New Limbs from Old Fins, Part 4: Gene Expression

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In the previous post, we tackled the concept of homology, and further explored why biologists consider tetrapod limbs to be homologues, both with each other and with the fins of fish. Observations from the fossil record, from comparative anatomy, and from developmental biology all strongly suggest that tetrapod limbs are built based on a pattern inherited from a common ancestor – and specifically from the fins of a fish.

We saw developmental homology in the basic signaling network that controls the growth of the limb bud. But what about the shape of that bud, and of the limb that it will become? The final structure will have a front and a back, a top and a bottom, an end and a base. And different things will happen in each of those areas – for example, the digits are at the end, and the humerus is at the base. And furthermore, why do the limbs form where they do? These are questions concerning what developmental biologists call pattern formation. And pattern formation in developing embryos is orchestrated by an elegant genetic system, a dance of genes in time and space.

Before we look at this system, let's review two concepts in genetics that are important to us here: 1) the process of gene expression; and 2) the function of transcription factors.

Genetics: turning genes on and off

You probably know that the complete collection of genes in an organism is its genome, and that every cell in the body of the organism has a complete copy of that genome. (Two copies, in fact.) So, your brain cells and your skin cells, though very different in form and function, both contain your entire genetic endowment. The difference between brain cells and skin cells lies largely in which various genes are turned on and off. Brain cells have brain-specific genes turned on, and just about everything else turned off. Genes that are turned on are said to beexpressed, and the overall process is called gene expression.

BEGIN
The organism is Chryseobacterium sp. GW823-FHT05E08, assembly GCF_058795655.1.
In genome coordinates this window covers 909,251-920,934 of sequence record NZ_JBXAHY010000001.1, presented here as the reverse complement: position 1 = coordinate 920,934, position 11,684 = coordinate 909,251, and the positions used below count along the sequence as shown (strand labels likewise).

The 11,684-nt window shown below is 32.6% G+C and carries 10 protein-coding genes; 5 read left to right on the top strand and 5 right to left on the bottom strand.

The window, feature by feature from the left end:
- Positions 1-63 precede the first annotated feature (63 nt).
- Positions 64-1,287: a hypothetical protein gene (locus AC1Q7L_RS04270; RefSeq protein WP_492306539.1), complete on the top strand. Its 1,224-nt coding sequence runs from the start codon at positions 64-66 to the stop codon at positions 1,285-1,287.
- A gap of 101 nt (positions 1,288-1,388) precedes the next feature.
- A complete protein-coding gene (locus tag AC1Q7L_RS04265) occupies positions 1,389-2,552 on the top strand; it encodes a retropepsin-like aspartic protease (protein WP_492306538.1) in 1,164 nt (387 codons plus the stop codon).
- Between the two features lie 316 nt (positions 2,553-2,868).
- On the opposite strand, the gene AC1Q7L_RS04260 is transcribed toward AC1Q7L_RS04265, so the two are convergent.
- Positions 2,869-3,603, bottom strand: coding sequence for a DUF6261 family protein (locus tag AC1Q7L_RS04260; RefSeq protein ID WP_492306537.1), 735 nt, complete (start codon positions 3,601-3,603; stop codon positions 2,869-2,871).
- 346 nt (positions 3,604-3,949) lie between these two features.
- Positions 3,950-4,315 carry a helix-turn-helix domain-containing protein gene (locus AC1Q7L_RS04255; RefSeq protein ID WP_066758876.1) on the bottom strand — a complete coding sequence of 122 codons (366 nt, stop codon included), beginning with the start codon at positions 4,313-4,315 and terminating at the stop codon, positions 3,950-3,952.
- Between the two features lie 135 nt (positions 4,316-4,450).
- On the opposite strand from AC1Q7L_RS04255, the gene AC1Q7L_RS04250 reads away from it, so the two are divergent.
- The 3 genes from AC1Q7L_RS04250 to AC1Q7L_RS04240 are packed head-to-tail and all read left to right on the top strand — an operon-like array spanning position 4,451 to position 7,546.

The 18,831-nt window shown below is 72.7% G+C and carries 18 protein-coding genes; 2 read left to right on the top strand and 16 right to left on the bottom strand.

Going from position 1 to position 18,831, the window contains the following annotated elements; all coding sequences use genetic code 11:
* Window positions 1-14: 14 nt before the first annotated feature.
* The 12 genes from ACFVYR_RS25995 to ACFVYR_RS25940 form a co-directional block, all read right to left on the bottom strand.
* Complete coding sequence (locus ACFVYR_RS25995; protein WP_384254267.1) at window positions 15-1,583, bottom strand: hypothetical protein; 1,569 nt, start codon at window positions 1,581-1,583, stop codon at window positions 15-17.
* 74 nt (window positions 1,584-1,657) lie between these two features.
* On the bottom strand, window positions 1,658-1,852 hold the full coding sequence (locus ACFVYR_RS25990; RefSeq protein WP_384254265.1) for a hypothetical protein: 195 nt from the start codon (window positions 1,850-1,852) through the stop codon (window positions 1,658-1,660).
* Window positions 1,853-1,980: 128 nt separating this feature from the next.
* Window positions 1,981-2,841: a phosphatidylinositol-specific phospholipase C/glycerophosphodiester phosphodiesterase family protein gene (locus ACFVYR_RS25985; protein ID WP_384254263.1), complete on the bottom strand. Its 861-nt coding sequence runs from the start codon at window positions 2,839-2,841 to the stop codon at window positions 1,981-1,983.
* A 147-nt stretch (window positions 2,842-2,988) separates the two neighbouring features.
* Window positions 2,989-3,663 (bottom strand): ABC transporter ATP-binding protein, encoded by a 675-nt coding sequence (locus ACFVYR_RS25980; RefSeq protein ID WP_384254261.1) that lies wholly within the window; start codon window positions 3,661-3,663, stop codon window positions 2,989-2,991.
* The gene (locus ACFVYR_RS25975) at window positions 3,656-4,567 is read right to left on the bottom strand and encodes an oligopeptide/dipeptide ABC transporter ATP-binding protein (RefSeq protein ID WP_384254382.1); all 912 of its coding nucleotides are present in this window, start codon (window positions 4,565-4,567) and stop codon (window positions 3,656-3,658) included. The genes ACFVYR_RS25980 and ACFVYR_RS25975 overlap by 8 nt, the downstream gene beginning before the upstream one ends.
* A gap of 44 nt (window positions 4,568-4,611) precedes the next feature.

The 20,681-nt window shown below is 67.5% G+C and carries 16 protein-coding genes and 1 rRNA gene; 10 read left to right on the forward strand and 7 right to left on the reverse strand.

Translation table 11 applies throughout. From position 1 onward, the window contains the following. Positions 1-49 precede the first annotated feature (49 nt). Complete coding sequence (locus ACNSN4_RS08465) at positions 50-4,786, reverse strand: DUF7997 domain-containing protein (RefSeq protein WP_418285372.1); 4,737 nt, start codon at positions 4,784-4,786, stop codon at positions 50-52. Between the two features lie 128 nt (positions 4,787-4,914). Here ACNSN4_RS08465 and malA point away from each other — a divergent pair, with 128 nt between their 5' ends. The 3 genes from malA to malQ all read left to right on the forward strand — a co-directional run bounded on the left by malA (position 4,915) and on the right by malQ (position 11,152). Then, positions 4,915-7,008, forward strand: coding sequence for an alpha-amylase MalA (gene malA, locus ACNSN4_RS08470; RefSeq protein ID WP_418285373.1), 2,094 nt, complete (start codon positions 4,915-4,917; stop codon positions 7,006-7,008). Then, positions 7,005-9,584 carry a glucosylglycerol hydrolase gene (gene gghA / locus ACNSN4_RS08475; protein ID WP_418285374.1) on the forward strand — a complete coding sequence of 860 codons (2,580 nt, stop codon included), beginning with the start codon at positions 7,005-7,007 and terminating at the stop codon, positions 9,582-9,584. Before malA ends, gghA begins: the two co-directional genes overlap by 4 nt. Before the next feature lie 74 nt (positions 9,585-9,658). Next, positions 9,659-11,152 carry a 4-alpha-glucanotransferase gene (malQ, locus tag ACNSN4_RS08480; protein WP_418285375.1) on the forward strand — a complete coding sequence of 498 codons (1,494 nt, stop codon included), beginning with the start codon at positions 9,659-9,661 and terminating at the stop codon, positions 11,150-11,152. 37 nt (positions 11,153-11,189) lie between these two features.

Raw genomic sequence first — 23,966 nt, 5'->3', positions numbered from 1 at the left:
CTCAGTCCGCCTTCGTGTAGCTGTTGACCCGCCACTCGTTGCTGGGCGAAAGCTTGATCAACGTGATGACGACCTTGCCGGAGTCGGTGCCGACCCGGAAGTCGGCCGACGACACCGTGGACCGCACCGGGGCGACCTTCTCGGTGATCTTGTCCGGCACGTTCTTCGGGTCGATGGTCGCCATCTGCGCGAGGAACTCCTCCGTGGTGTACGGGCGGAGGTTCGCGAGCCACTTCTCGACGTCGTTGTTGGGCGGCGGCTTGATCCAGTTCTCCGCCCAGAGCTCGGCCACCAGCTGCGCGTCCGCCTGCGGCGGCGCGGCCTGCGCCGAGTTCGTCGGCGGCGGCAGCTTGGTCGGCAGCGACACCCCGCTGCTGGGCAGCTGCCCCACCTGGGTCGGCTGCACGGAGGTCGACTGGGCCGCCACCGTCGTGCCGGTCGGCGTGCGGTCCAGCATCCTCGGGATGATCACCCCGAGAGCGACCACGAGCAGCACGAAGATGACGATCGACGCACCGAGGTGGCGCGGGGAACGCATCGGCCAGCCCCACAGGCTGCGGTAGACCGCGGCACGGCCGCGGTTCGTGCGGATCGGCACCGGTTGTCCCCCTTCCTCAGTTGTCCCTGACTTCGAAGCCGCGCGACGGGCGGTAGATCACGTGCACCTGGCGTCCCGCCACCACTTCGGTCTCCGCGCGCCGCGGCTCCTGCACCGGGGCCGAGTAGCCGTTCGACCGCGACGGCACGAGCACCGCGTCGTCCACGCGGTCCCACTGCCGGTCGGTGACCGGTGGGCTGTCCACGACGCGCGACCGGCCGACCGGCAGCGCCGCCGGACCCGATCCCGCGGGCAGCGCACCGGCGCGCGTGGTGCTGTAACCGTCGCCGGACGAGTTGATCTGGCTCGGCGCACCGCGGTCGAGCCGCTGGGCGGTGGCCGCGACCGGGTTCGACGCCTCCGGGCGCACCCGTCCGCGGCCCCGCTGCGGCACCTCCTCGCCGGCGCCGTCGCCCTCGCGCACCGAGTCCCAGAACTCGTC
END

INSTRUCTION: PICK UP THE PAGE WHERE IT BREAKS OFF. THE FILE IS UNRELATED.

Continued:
The control of gene expression is critical in the patterning of a developing body, determining where the parts will be made, and directing those parts to take on their specific characteristics. Gene expression is under the control of proteins called transcription factorsthat specialize in turning genes on and off. Transcription factors exert this control by docking with sites in the genome that are near to the genes they seek to control. These sites are pretty specific, so that only particular transcription factors can control a particular gene. The transcription factor proteins are often members of large families of closely-related proteins, distinguished by the way they stick to sites in the genome.

Biologists have learned a lot about the network of gene expression that leads to the patterning of animals during development. One remarkable discovery is this: the transcription factor networks that direct basic development display extraordinary evidence of homology. Animals as different as fish and mice are sketched out in form by the expression of the same genes. And the patterning of tetrapod limbs has become a classic example.

Gene expression during limb development

Recall from the last post that biologists first learned about limb development through extensive studies of the chick. The process begins with a tiny bulge called a limb bud. That bud grows and takes shape under the influence of chemical signals released by cells in the limb bud or its vicinity. But how does the limb bud know where to start growing? And how do the different parts of the limb know what they should become? In both cases, the patterning decisions are controlled to a large extent by members of one family of transcription factors. That family is the Hox family.

Hox proteins are named after one of their defining characteristics: they contain a so-called homeobox, which is the part of the protein that enables it to dock with specific sites in the genome. (The homeobox is one type of genome-binding part; there are several other types that are employed by other families of transcription factors.) The Hox proteins are famous for controlling something called “segment identity,” meaning that they often help to tell a part of the body what it is, and specifically where that body part lies on the front-to-back scheme of things. So, for example, Hox proteins tell one particular part of the embryo that it is the tail.

As you might have guessed, Hox proteins tell the chick embryo where to grow its limbs. We will focus on the forelimb (which is a wing in the chick). The limb bud that will form a wing emerges from a boundary region in the embryo: the boundary between the cervical and thoracic levels. That boundary is delineated precisely by the expression of two Hox family members: B8 and C6. The limb bud grows just ahead of the boundary, meaning just ahead of the region that expresses Hox protein B8, in a region expressing Hox protein C6.

Patterning proteins in the limb: initial outgrowth